'Everyone calls me Mama'
It was hard to miss her, even in a crowd.
Standing at about 4ft high, 65-year-old Kong Zhenlan was barely taller than the children in her care, but she was quite a presence.
With a beaming smile, she shone brighter than the sun, which was barely visible through the heavy pollution in Shanxi province.
"Just call me Mama… everyone does," she offered in Mandarin, shaking my hand vigorously.
Her energy was infectious as she eagerly told us the story of Happy House, as it is now called. Her humble home in Jiu Ji, the rural village in one of China's largest coal-producing regions and among the most polluted places in the world.
"We have 39 children," she said. "Well, 33 now. Six have died." Only four of them are biologically her own. The rest she took in as babies when they were abandoned by their birthparents. "I found the first one on the side of the road," Mama Kong recalled. "Just left there. How could I do nothing?"
She said it went against her Catholic faith to walk away, to not care for "the smallest of God's creatures". Particularly those in such obvious need.
"All these kids, more or less, have problems, either physically or mentally," she told us. Some had visible deformities from birth, others suffered from internal troubles or had developmental issues.
Cause for shame
In China, such babies are cause for shame, Mama Kong explained. So their parents would rather "do away" with them and pretend they didn't exist than have to explain to society why their child was "defective". That and the one-child policy, Mama Kong stressed, is why there are so many abandoned children.
Research has shown that in Shanxi, many of those abandoned babies are "defective" because of the acute pollution. Toxins produced by burning coal and chemicals that have seeped into the soil and water supply have increased the risk of giving birth to children with special needs by 450 percent. Many with cleft palates, neural tube problems, brain issues, or missing – or indeed extra - appendages.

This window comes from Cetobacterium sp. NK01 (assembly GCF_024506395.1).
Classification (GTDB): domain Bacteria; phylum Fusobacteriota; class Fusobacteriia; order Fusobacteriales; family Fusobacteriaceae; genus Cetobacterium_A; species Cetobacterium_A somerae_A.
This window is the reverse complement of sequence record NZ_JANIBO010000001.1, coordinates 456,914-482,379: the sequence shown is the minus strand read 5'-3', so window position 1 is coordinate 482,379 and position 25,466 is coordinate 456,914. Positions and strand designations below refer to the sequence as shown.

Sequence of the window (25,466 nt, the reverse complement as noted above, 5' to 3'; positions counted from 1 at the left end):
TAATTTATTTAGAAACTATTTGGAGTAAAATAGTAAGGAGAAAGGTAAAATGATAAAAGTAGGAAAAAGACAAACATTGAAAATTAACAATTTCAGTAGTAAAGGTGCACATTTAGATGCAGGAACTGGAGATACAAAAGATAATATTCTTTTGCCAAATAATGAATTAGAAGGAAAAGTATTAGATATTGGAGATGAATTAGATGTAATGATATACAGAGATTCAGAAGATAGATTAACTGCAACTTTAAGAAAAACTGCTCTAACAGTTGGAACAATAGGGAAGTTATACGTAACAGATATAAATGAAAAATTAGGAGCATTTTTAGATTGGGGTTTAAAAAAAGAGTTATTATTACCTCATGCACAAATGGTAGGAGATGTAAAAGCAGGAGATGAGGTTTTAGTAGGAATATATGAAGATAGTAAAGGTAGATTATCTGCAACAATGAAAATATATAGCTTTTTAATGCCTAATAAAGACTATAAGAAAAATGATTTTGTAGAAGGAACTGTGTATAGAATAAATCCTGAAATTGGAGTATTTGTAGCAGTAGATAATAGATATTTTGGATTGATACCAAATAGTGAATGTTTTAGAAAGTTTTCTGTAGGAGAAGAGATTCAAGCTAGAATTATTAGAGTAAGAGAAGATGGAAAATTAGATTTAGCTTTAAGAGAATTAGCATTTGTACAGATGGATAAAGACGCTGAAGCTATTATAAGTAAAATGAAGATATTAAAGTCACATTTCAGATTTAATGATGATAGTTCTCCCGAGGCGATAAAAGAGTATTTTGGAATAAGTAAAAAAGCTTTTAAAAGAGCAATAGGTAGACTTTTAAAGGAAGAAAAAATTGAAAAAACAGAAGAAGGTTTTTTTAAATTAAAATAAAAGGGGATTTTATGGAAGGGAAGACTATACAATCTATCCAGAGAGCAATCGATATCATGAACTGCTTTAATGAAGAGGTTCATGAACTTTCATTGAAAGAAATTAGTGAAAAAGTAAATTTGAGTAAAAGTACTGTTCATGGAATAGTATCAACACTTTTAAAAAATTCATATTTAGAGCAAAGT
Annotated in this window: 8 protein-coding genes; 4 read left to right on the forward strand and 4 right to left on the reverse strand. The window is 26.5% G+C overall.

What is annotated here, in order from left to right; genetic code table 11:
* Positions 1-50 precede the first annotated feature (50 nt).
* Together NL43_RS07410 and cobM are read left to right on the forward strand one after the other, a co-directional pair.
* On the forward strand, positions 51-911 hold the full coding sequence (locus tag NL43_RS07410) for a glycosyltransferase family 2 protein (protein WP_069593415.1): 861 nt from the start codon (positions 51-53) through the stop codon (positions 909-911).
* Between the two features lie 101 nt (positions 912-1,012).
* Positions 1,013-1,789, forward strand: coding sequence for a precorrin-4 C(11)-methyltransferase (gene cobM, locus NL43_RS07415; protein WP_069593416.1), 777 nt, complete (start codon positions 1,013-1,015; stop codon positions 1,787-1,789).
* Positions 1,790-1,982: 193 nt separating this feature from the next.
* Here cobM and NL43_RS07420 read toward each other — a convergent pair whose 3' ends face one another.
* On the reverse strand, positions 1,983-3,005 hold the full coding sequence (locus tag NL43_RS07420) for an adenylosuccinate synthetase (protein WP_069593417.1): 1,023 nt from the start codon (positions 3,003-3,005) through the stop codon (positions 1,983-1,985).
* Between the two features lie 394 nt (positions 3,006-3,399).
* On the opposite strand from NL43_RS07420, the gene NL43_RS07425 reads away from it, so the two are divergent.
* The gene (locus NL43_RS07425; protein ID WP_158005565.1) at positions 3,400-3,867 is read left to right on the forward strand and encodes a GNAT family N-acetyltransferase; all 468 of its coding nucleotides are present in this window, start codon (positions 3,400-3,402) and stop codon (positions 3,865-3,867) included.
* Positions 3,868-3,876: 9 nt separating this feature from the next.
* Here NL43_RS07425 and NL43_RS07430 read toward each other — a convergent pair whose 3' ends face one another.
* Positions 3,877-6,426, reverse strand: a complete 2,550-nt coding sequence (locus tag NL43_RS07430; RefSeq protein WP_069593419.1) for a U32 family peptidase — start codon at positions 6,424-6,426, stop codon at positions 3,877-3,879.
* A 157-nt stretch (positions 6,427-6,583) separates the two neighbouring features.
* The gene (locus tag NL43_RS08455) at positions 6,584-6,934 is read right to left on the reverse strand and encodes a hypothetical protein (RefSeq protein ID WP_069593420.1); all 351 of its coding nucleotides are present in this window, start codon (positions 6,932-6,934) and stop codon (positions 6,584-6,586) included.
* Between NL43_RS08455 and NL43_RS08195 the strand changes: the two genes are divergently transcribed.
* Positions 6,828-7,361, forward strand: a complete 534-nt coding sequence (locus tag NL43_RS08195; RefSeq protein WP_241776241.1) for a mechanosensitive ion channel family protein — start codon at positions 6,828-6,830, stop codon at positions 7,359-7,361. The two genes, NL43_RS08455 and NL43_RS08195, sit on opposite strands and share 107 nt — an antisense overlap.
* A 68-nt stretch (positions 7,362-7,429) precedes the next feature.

"It costs a lot of money to care for them," Mama Kong noted. "But we have managed," she beamed.
Her family used to live off the 8,000 square metre land they tended. "The government confiscated that, though," she told us.
Her land was taken, because by raising more than 30 children she was found to have violated the birth control law. But that didn't faze her. She took on odd jobs – mending clothes, recycling garbage, anything that could earn extra funds to feed the children. And when story of what she was doing spread, people gave her what help they could.
"There is still kindness in the world," she said not the least bit surprised. "But I worry what will happen to them when I am gone."
Mama Kong is making sure she is preparing the children for life as best she can, even though sending them to school has been less than easy.
"You need birth records for all that," she told us. And of course, none of these abandoned kids came with any.
She begged, she pleaded, she charmed and through the seeming force of her will – she managed to get the local government to issue papers for at least most of the children just so they could get an education. One of the children even proudly spoke to us in English to show what he had learned in school.
"They're all good kids," Mama Kong confided. "Easy really, with good temperaments."
It wasn't hard to see they were living surrounded by love. And that seems to have made all the difference.
Happy House is indeed the right name for Mama Kong's residence. Her children's laughter could be heard out in the streets.
Her own biological children clearly learning a lot from their mother – one is now a Catholic priest, and another is kindergarten teacher. When asked what it was like to grow up in such a crowded house… without blinking, even with so little, it was clear they felt there was always enough go around.
"It was cosy," Mama Kong's daughter told us. She smiled just as brightly as her mother.
But Mama Kong can't help them all. And though the government is now making moves to limit the use of coal and fight pollution, there are millions already suffering its effects.
"Who will help them?" Mama Kong asks, concerned.
Who will help them indeed.